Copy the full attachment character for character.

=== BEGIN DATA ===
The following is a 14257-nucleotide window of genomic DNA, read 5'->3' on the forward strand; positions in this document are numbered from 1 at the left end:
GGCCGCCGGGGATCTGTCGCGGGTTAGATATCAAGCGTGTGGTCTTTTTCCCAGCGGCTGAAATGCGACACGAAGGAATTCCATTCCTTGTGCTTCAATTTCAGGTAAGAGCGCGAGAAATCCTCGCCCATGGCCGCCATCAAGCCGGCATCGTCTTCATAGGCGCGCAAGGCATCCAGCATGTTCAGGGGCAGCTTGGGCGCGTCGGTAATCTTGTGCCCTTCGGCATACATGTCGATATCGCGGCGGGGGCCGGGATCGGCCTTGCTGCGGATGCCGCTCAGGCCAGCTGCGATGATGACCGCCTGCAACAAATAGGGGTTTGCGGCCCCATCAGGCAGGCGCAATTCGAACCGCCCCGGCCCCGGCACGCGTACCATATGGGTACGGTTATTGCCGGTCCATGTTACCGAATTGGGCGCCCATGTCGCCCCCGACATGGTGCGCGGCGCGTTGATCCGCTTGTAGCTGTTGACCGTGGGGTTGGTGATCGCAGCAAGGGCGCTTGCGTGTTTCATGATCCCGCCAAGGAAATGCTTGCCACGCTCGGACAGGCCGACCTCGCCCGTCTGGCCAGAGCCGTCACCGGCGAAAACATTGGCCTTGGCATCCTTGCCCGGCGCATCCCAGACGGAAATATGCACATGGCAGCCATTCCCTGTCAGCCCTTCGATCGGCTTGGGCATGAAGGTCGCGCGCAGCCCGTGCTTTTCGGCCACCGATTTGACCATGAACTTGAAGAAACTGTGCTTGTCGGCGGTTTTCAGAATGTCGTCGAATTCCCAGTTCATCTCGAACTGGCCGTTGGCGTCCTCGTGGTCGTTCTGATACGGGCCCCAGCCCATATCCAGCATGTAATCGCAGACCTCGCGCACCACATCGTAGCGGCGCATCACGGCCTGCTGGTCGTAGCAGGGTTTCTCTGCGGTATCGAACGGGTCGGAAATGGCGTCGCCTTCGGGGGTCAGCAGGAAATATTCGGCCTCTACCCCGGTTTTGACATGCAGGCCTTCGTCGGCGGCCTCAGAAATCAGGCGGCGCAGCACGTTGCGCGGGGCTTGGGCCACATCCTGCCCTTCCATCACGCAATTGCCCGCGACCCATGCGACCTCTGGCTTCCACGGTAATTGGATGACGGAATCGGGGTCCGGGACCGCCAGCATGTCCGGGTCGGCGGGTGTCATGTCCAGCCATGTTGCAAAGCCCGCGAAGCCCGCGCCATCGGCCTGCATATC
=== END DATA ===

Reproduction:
The following is a 14257-nucleotide window of genomic DNA, read 5'->3' on the forward strand; positions in this document are numbered from 1 at the left end:
GGCCGCCGGGGATCTGTCGCGGGTTAGATATCAAGCGTGTGGTCTTTTTCCCAGCGGCTGAAATGCGACACGAAGGAATTCCATTCCTTGTGCTTCAATTTCAGGTAAGAGCGCGAGAAATCCTCGCCCATGGCCGCCATCAAGCCGGCATCGTCTTCATAGGCGCGCAAGGCATCCAGCATGTTCAGGGGCAGCTTGGGCGCGTCGGTAATCTTGTGCCCTTCGGCATACATGTCGATATCGCGGCGGGGGCCGGGATCGGCCTTGCTGCGGATGCCGCTCAGGCCAGCTGCGATGATGACCGCCTGCAACAAATAGGGGTTTGCGGCCCCATCAGGCAGGCGCAATTCGAACCGCCCCGGCCCCGGCACGCGTACCATATGGGTACGGTTATTGCCGGTCCATGTTACCGAATTGGGCGCCCATGTCGCCCCCGACATGGTGCGCGGCGCGTTGATCCGCTTGTAGCTGTTGACCGTGGGGTTGGTGATCGCAGCAAGGGCGCTTGCGTGTTTCATGATCCCGCCAAGGAAATGCTTGCCACGCTCGGACAGGCCGACCTCGCCCGTCTGGCCAGAGCCGTCACCGGCGAAAACATTGGCCTTGGCATCCTTGCCCGGCGCATCCCAGACGGAAATATGCACATGGCAGCCATTCCCTGTCAGCCCTTCGATCGGCTTGGGCATGAAGGTCGCGCGCAGCCCGTGCTTTTCGGCCACCGATTTGACCATGAACTTGAAGAAACTGTGCTTGTCGGCGGTTTTCAGAATGTCGTCGAATTCCCAGTTCATCTCGAACTGGCCGTTGGCGTCCTCGTGGTCGTTCTGATACGGGCCCCAGCCCATATCCAGCATGTAATCGCAGACCTCGCGCACCACATCGTAGCGGCGCATCACGGCCTGCTGGTCGTAGCAGGGTTTCTCTGCGGTATCGAACGGGTCGGAAATGGCGTCGCCTTCGGGGGTCAGCAGGAAATATTCGGCCTCTACCCCGGTTTTGACATGCAGGCCTTCGTCGGCGGCCTCAGAAATCAGGCGGCGCAGCACGTTGCGCGGGGCTTGGGCCACATCCTGCCCTTCCATCACGCAATTGCCCGCGACCCATGCGACCTCTGGCTTCCACGGTAATTGGATGACGGAATCGGGGTCCGGGACCGCCAGCATGTCCGGGTCGGCGGGTGTCATGTCCAGCCATGTTGCAAAGCCCGCGAAGCCCGCGCCATCGGCCTGCATATC